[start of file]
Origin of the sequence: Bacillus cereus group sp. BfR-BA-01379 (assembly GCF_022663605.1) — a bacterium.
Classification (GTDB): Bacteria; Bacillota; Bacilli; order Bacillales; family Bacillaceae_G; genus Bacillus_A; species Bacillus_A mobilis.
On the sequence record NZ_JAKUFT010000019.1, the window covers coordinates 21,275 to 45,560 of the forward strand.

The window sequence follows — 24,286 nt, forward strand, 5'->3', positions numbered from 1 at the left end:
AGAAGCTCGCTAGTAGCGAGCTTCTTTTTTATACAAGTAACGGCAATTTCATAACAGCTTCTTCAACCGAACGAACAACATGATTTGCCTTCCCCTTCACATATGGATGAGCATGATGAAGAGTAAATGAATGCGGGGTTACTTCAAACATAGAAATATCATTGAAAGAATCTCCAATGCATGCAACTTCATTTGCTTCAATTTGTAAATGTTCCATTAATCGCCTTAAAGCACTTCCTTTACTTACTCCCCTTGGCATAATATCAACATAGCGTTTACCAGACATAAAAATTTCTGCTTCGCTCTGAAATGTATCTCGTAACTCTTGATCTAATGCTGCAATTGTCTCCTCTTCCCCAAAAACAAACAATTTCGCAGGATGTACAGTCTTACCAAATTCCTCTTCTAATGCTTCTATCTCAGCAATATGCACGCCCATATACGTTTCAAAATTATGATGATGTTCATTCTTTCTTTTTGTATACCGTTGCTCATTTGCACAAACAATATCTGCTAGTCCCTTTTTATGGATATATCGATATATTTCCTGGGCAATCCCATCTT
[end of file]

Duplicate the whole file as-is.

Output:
Origin of the sequence: Bacillus cereus group sp. BfR-BA-01379 (assembly GCF_022663605.1) — a bacterium.
Classification (GTDB): Bacteria; Bacillota; Bacilli; order Bacillales; family Bacillaceae_G; genus Bacillus_A; species Bacillus_A mobilis.
On the sequence record NZ_JAKUFT010000019.1, the window covers coordinates 21,275 to 45,560 of the forward strand.

The window sequence follows — 24,286 nt, forward strand, 5'->3', positions numbered from 1 at the left end:
AGAAGCTCGCTAGTAGCGAGCTTCTTTTTTATACAAGTAACGGCAATTTCATAACAGCTTCTTCAACCGAACGAACAACATGATTTGCCTTCCCCTTCACATATGGATGAGCATGATGAAGAGTAAATGAATGCGGGGTTACTTCAAACATAGAAATATCATTGAAAGAATCTCCAATGCATGCAACTTCATTTGCTTCAATTTGTAAATGTTCCATTAATCGCCTTAAAGCACTTCCTTTACTTACTCCCCTTGGCATAATATCAACATAGCGTTTACCAGACATAAAAATTTCTGCTTCGCTCTGAAATGTATCTCGTAACTCTTGATCTAATGCTGCAATTGTCTCCTCTTCCCCAAAAACAAACAATTTCGCAGGATGTACAGTCTTACCAAATTCCTCTTCTAATGCTTCTATCTCAGCAATATGCACGCCCATATACGTTTCAAAATTATGATGATGTTCATTCTTTCTTTTTGTATACCGTTGCTCATTTGCACAAACAATATCTGCTAGTCCCTTTTTATGGATATATCGATATATTTCCTGGGCAATCCCATCTT